by Brandon Eckerd
When you are a kid growing up around the lakes and rivers of eastern Pennsylvania, there is one creature that dwarfs all other life. These colossal animals can grow up to 40 pounds and to the size of a hubcap, if not larger. Their jaws can snap branches and bone like balsa wood. They are camouflaged giants, hiding among the weeds and much of the lakebed. The can snap fishing line, bend hooks and lives for decades. They are the common snapping turtles: Pennsylvania’s resident leviathans.
The common snapping turtle (Chelydra serpentina) is one of two extant snapping turtle species. They are almost fully aquatic, only coming onto land to lay eggs, scavenge on carrion or move between waterways. They have a long neck used to grab air from the surface while keeping the rest of their bodies submerged. Snapping turtles are primarily carnivorous, feeding on fish, frogs, even smaller turtles. However, these river giants find carrion irresistible. A dead deer next to a waterway may have multiple snapping turtles feeding on it. They start their life about the size of a half-dollar, but can grow to great sizes over their decades long lifespan.
Everyone has their own “giant snapper story.” Most of them involve a surprise spotting at the park or accidentally snagging one while fishing. They talk about the turtles being the size of a trashcan lid or with a head bigger than a softball. These are generally gross exaggerations; it is rare for a turtle to surpass 25 pounds these days. I have my own snapper story that might live up to these common hyperboles.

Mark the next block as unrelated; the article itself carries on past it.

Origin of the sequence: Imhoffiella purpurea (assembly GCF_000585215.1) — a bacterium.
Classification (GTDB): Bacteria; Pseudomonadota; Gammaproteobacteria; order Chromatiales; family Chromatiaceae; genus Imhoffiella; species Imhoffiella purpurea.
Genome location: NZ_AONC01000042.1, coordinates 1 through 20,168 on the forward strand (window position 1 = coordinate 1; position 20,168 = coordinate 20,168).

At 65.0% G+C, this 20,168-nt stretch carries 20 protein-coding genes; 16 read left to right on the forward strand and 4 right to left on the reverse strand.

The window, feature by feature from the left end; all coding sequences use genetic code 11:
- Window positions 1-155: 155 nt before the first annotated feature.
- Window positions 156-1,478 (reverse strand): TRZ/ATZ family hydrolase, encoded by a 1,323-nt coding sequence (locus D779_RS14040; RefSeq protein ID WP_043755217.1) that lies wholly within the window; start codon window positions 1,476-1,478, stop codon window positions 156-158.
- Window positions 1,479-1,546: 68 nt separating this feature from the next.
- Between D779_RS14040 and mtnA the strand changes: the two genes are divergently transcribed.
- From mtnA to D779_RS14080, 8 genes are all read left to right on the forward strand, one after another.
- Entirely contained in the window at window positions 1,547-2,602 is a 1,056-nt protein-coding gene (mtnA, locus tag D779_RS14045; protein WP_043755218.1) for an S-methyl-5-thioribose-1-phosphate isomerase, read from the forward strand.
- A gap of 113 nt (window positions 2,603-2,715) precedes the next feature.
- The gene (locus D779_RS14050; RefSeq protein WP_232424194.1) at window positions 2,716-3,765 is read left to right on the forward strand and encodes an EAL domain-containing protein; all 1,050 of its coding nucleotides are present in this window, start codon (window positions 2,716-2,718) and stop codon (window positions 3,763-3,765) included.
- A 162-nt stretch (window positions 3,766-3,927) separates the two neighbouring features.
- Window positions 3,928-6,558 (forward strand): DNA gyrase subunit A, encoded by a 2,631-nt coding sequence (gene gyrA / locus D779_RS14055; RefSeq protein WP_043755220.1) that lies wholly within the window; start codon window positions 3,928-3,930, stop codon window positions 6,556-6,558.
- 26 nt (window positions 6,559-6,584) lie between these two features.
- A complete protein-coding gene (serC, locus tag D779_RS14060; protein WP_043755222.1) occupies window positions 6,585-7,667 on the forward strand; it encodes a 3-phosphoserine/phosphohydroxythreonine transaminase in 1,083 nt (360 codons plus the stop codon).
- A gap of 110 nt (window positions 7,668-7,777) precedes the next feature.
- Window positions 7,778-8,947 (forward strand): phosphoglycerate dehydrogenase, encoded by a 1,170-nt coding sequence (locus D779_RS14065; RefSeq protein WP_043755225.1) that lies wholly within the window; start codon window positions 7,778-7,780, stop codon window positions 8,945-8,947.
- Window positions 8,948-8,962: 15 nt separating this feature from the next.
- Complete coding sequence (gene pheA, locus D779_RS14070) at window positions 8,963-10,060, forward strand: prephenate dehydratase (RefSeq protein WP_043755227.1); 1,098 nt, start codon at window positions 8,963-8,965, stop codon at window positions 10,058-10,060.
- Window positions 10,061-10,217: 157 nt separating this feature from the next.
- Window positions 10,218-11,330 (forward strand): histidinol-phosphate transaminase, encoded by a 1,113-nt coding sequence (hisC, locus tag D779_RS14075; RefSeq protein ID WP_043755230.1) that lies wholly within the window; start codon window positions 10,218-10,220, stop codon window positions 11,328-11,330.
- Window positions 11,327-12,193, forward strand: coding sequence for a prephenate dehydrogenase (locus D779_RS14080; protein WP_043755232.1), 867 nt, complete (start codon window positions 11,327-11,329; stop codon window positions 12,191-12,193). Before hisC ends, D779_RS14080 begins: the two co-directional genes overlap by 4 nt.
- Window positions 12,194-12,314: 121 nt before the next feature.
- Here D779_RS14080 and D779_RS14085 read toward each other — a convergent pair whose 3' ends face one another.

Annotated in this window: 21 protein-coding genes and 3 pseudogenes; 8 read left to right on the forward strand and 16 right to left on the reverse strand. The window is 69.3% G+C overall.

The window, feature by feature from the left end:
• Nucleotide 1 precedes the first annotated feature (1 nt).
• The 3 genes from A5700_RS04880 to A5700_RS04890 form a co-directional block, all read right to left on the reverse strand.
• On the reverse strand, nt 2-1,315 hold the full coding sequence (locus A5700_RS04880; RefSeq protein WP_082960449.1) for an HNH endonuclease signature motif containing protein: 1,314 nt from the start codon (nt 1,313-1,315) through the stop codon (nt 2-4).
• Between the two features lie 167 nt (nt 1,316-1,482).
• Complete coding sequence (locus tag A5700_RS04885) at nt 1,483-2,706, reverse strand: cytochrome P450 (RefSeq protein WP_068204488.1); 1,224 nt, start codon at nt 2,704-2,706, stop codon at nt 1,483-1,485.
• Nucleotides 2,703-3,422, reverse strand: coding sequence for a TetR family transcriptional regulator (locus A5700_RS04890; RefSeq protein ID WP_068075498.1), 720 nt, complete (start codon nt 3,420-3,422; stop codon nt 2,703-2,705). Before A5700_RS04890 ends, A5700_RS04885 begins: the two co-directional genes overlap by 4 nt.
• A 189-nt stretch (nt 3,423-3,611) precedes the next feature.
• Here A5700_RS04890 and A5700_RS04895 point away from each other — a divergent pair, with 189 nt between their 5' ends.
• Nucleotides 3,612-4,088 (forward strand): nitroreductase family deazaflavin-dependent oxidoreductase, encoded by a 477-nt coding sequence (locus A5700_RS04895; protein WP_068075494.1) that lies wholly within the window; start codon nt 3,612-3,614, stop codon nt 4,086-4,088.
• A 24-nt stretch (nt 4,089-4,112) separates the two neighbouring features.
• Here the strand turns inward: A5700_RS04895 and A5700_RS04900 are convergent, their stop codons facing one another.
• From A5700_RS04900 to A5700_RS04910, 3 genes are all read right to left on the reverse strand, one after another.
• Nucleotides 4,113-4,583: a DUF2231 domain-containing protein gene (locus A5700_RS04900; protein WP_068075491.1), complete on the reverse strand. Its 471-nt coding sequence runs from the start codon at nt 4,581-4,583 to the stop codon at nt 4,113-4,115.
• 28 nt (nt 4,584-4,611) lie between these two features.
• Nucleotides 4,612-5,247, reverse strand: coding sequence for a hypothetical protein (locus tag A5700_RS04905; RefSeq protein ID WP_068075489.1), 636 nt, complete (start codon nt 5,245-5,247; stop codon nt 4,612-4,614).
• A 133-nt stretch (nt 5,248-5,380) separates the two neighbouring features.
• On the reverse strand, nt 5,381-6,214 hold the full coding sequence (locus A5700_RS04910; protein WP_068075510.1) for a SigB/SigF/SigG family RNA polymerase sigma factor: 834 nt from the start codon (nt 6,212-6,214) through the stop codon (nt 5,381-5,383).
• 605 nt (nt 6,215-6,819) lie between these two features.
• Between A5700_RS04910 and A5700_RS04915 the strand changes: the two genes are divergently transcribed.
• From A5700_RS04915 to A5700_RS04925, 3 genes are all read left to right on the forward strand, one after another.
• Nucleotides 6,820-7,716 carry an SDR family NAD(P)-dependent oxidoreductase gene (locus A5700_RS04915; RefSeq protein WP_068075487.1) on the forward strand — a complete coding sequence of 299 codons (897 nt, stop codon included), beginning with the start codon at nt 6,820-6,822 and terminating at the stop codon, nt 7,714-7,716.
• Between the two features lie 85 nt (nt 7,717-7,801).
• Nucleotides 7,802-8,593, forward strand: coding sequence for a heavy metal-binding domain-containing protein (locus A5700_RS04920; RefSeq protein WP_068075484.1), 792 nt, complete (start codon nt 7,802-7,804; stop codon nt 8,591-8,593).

I was walking along the Lehigh canal one summer afternoon. The canal has a booming slider population originating from released pets. During these late summer days, plant growth overruns the canal. Duckweed and lilies obscure the depths from the naked eye. I have always been drawn to waterways due to the multitude of animals that inhabit them, so I was walking as close to the shore as possible in search of frogs and snakes.
I saw it initially out of the corner of my eye: the movement of lilies and rippling of water. A large, brown head emerged from between the surface vegetation. Two ancient eyes stared me down, the hooked edge of its beak barely visible. Its tremendous head had to be the size of a football. It’s shell was colossal, adorn with its own plant growth and aquatic inhabitants. Algae tinted the turtle’s skin green. The reptile looked like a piece of the waterway had became sentient, separated itself from the riverbed and pulling its mammoth body towards the surface. It blinked once, took a deep breath, and submerged into the murky depths below.
Ever since that encounter, I have been enamored with these animals. Snapping turtles are Pennsylvania’s largest reptile and demand tremendous respect. A bite from these animals can easily break finger bones and lacerate your skin. They have been a part of our lakes and rivers long before any human had stepped into Pennsylvania. They are among the last species of an ancient lineage; one that has earned my own admiration and hopefully a greater appreciation from everyone who has encountered their own lakebed leviathan.